Rheumatology Clinics Find Success With Smoking Cessation Referral Program

Steve Cimino

April 09, 2021

A new protocol designed to help patients in rheumatology clinics quit smoking proved both efficient and effective in referring willing participants to free tobacco quit lines.

Dr Christie Bartels

"Rheumatology visits provide a unique opportunity to address smoking as a chronic modifiable risk factor in populations at high risk for cardiovascular disease, pulmonary disease, and rheumatic disease progression," wrote Christie M. Bartels, MD, chief of the division of rheumatology at the University of Wisconsin, Madison, and colleagues. The study was published in Arthritis Care & Research.

To assess the effectiveness of implementing a smoking cessation protocol for patients with rheumatic diseases, the researchers launched a quasi-experimental cohort study in which their Quit Connect protocol was tested at three rheumatology clinics. Adapting the Ask, Advise, Connect primary care protocol to a new setting, nurses and medical assistants were trained to use electronic health record (EHR) prompts that would check if patients who smoked were ready to quit within 30 days, advise them to do so, and then use electronic referrals to connect them to state-run tobacco quit lines. An extended baseline period – October 2012 to March 2016 – was compared to a 6-month intervention period from April to October 2016.

Across 54,090 pre- and postimplementation rheumatology clinic visits, 4,601 were with current smokers. Demographics were similar across both periods: The mean age of the patients was 51 years, about two-thirds were female, and 85% were White.

Clinicians' assessment of tobacco use before and after implementation of the program stayed steady at 96% of patient visits, but the percentage of tobacco users' visits that included checking for readiness to quit within the next 30 days rose from 3% (135 of 4,078) to 80% (421 of 523).

Before the implementation of the program, 0.6% of eligible visits with current smokers included a quit-line referral offer. After implementation, 93 (18%) of the 523 smokers who visited – 122 of whom said they were ready to quit – were offered referrals, a 26-fold increase. Of the 93 offered referrals, 66 (71%) accepted and 16 set a quit date or reported having quit; 11 accepted counseling services and nicotine replacement.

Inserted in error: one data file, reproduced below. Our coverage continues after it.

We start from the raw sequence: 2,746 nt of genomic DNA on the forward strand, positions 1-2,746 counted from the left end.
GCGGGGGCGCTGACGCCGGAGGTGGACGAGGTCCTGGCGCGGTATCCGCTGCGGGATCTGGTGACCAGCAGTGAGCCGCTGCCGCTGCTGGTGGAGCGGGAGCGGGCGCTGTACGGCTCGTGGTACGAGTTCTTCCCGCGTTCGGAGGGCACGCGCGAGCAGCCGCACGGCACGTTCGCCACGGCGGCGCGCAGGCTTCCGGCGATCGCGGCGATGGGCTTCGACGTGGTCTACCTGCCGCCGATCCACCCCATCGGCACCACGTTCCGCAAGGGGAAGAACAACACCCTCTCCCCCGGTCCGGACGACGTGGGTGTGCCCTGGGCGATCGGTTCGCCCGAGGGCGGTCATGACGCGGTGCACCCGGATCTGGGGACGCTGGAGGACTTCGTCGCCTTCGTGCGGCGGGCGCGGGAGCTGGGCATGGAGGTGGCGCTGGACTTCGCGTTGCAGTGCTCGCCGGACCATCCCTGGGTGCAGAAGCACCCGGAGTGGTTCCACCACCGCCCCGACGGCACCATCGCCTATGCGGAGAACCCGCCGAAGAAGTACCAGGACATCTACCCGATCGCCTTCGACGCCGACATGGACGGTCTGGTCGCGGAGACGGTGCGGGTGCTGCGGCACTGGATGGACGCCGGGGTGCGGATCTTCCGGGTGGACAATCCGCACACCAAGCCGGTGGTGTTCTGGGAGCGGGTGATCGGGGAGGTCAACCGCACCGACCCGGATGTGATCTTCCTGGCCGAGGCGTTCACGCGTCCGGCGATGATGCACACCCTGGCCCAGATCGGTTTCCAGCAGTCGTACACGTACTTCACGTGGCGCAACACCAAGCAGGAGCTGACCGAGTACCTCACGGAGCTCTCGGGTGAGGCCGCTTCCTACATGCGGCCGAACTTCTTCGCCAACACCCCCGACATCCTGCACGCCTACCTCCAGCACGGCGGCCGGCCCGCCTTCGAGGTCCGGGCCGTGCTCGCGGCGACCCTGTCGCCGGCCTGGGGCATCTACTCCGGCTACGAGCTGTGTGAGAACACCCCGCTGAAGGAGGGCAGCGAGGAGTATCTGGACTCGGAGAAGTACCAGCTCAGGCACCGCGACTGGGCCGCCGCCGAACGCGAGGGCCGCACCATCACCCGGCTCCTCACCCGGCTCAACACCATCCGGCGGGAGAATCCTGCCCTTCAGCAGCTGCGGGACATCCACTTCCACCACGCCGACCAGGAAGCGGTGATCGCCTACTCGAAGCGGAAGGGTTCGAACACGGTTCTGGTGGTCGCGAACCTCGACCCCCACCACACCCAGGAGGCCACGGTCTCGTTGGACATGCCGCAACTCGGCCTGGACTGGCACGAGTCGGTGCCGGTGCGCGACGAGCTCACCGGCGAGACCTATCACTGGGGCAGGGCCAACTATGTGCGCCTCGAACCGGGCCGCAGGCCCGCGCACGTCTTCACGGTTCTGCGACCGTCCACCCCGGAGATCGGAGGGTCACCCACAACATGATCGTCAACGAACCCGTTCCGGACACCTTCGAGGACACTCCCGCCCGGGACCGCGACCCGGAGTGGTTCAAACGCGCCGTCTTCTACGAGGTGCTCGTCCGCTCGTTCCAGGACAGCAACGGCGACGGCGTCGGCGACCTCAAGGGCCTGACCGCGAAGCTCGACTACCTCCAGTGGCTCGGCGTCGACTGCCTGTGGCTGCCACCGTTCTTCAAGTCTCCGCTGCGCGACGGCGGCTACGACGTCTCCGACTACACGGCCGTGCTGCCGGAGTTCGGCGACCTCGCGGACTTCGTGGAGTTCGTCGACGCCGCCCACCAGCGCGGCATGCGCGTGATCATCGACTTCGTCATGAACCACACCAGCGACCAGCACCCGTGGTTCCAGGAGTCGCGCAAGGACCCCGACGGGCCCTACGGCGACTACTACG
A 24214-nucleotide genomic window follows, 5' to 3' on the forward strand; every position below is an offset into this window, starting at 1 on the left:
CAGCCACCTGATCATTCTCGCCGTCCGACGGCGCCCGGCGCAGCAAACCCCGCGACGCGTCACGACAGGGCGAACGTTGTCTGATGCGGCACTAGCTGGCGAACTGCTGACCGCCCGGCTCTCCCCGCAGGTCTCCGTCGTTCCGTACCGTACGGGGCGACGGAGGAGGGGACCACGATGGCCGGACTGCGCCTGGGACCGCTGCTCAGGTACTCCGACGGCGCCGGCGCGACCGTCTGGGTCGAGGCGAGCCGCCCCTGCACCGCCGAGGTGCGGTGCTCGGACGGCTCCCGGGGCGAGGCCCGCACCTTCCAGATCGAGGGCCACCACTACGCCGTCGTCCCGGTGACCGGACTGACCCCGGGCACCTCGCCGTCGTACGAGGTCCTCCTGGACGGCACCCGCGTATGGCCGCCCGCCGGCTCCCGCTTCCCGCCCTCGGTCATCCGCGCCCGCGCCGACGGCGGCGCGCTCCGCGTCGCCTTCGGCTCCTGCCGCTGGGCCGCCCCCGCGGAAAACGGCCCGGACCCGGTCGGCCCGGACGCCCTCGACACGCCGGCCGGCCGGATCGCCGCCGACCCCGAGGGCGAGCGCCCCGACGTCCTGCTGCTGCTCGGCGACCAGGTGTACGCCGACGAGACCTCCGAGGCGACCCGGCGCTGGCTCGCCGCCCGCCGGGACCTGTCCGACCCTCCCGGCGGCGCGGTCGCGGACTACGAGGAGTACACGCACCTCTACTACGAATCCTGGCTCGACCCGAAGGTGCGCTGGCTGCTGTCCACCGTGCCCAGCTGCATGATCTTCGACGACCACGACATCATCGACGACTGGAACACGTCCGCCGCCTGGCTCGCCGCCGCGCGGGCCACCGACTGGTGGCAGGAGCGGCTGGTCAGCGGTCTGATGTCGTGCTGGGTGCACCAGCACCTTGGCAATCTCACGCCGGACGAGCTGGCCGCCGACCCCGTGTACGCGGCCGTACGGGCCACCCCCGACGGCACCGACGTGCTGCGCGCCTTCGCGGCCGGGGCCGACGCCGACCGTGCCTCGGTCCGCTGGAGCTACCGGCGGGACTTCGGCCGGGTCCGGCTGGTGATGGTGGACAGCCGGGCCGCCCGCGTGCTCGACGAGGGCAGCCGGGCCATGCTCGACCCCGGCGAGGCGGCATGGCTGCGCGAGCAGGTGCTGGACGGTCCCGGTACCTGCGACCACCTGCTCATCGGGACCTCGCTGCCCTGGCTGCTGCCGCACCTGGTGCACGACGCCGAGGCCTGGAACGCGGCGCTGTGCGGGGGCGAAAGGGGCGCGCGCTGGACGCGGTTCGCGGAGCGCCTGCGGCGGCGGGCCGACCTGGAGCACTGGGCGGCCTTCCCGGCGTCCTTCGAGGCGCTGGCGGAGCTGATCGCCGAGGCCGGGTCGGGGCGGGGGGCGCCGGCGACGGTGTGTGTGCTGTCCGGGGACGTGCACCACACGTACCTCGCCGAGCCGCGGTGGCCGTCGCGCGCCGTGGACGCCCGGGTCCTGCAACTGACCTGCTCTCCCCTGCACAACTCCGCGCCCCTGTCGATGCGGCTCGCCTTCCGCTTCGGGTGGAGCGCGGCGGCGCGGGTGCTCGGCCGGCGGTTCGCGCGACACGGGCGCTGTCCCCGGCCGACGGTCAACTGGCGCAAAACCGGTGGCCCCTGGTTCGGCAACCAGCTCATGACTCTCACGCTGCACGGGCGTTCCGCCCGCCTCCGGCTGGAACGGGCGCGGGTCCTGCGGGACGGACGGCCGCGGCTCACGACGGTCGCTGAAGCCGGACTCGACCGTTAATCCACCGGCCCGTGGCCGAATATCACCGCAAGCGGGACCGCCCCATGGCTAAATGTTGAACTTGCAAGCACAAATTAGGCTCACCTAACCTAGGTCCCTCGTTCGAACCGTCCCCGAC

Although clinic staff reported encountering several obstacles, such as the need to craft nonthreatening language for challenging patients, they also contributed their own talking points that were included in the EHR tools and desktop brochures. On average, the protocol took less than 90 seconds to perform.

Rheumatologists Can Make Headway on Patients Quitting Smoking

"While smoking cessation programs require time and resources to implement, this study suggests a role for evidence-based protocols within rheumatology centers," Medha Barbhaiya, MD, a rheumatologist at the Hospital for Special Surgery in New York, said in an interview. "Given that current smokers are at an increased risk of developing more severe rheumatic disease and cardiovascular disease, and patients often visit their rheumatologist multiple times yearly, rheumatologists may be well-positioned to address smoking cessation with patients."

In regard to next steps, she noted that "while future large studies in diverse cohorts are needed to confirm these findings, implementing a formal smoking cessation protocol within rheumatology centers may provide a unique opportunity for rheumatologists to directly help patients modify their disease risk, leading to improved health outcomes."

The authors acknowledged their study's limitations, including the fact that it was a prepost design and not a randomized trial. They also recognized that many tobacco users require 8-10 attempts before permanently quitting, likely lessening the lasting impact of the short-term study. They did cite expert analysis, however, that says "connecting patients to evidence-based resources makes them more likely to permanently quit."

The study was supported in part by Pfizer's office of Independent Grants for Learning and Change and by a grant collaboration from the University of Wisconsin Clinical and Translational Science Award and the University of Wisconsin School of Medicine and Public Health's Wisconsin Partnership Program, through the NIH National Center for Advancing Translational Sciences.

This article originally appeared on MDedge.com, part of the Medscape Professional Network.


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